Dark humic alluvial paleosols in Central and Southern Mexico: Micromorphological indicators of Late Pleistocene megafauna habitats .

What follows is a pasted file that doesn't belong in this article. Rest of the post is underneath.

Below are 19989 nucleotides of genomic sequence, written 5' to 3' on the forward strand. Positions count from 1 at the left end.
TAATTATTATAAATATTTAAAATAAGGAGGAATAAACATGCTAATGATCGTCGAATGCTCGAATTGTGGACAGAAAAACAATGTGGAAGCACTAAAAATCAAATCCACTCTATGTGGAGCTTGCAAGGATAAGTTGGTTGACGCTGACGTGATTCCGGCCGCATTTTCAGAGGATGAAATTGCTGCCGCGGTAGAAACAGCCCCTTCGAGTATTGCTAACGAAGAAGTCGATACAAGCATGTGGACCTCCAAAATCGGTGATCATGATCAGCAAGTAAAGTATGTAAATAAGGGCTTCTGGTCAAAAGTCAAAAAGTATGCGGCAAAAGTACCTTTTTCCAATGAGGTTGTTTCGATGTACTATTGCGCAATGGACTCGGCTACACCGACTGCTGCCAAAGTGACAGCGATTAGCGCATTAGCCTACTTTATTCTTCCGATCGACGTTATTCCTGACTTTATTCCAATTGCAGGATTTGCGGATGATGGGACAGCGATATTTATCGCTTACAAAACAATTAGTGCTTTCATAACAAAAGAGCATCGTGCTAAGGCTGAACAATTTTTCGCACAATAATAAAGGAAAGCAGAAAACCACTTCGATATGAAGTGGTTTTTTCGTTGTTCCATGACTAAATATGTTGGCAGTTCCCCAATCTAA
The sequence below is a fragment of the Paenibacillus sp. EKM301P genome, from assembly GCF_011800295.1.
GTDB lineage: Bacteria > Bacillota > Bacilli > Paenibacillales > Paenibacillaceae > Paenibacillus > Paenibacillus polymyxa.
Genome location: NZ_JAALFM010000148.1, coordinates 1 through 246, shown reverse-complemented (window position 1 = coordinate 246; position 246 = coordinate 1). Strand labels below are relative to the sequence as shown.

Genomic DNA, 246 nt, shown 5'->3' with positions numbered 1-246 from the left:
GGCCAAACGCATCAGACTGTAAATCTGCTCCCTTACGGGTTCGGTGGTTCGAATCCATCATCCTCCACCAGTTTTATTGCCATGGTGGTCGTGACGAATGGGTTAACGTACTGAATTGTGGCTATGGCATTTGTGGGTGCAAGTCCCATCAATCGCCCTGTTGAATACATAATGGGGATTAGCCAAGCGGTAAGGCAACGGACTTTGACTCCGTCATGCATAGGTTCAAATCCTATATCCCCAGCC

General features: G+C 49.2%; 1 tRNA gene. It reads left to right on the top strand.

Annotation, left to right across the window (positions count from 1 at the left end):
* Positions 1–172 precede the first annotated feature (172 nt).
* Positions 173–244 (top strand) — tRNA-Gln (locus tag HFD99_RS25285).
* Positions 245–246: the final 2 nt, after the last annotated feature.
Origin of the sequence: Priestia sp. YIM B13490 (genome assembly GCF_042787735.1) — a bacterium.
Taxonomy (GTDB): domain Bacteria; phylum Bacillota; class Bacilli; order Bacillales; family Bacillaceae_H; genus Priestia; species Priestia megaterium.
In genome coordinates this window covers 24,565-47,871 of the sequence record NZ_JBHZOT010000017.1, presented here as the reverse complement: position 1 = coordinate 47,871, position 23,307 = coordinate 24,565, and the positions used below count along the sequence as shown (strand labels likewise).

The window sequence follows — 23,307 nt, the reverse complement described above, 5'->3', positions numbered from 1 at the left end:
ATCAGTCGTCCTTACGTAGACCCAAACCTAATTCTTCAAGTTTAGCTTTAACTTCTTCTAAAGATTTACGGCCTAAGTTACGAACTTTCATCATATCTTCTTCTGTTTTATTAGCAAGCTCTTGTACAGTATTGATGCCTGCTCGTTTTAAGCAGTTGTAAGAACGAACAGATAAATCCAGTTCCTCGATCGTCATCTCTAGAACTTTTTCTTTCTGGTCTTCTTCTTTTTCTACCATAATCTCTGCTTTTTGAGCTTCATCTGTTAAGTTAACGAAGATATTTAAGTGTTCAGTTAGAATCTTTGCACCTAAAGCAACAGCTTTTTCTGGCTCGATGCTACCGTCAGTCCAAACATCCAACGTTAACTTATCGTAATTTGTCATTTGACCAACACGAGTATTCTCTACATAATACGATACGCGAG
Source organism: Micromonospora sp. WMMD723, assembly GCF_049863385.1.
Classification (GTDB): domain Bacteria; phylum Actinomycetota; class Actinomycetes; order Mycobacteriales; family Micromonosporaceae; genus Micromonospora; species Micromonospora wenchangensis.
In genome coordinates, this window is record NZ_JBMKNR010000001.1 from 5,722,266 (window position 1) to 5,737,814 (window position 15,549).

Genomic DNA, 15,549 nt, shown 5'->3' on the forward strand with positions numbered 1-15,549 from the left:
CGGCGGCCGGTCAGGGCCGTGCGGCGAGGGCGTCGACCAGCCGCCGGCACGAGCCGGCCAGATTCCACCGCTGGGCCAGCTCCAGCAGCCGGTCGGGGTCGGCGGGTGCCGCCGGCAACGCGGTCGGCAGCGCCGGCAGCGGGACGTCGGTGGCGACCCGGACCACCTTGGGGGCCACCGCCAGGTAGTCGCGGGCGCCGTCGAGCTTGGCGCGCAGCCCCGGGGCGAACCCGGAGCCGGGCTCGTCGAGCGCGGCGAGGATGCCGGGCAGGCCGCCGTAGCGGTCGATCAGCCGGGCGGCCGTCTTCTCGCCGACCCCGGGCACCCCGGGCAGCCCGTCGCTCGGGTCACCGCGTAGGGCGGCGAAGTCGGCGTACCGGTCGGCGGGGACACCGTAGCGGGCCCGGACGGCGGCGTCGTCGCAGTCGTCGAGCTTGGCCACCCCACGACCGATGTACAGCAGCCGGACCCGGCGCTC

During the Late Pleistocene, Mexico had a richer fauna than today with many different forms of megafauna that are now extinct. However, the ecosystems they inhabited and the particular ecological niches that they occupied are still poorly understood. Most of the findings of Pleistocene megafauna have been in alluvial deposits that present rich opportunities for paleoecological studies using paleopedological records. Floodplain paleosols commonly are poorly developed. However, micromorphological analysis provides information about the grade of development of the soil at a microscale, discriminating between genetic and sedimentary processes; thus helping in the identification of the environmental setting in which they formed. We analyzed the micromorphology of six pedogenetic units in the sequences of Santa Cruz Nuevo and Axamilpa, in the south of Puebla, and Huexoyucan, in the state of Tlaxcala. These pedosequences correspond to the second half of marine isotopic stage 3 (MIS3), MIS2 and the early Holocene. All studied units are characterized by strong pigmentation with dark humus. The micromorphological analysis of MIS3 paleosols reveals aquatic conditions with evidence of freshwater biota and microlamination as well as pedogenetic features of hydrogenic carbonate precipitation and redoximorphic processes. The dark paleosols of MIS2 and the early Holocene demonstrate signs of stronger coprogenic aggregation, weathering and fewer gleyic features. Comparison with modern soils shows that the latter were formed under better-drained, aerated conditions that exclude redoximorphic processes. We conclude that the dark colored Pleistocene paleosol units are indicative of different paleo-landscapes: wetlands in the MIS3 and moist meadows in MIS2 – early Holocene. The swampy ecosystems could play an important role as a megafauna habitat.
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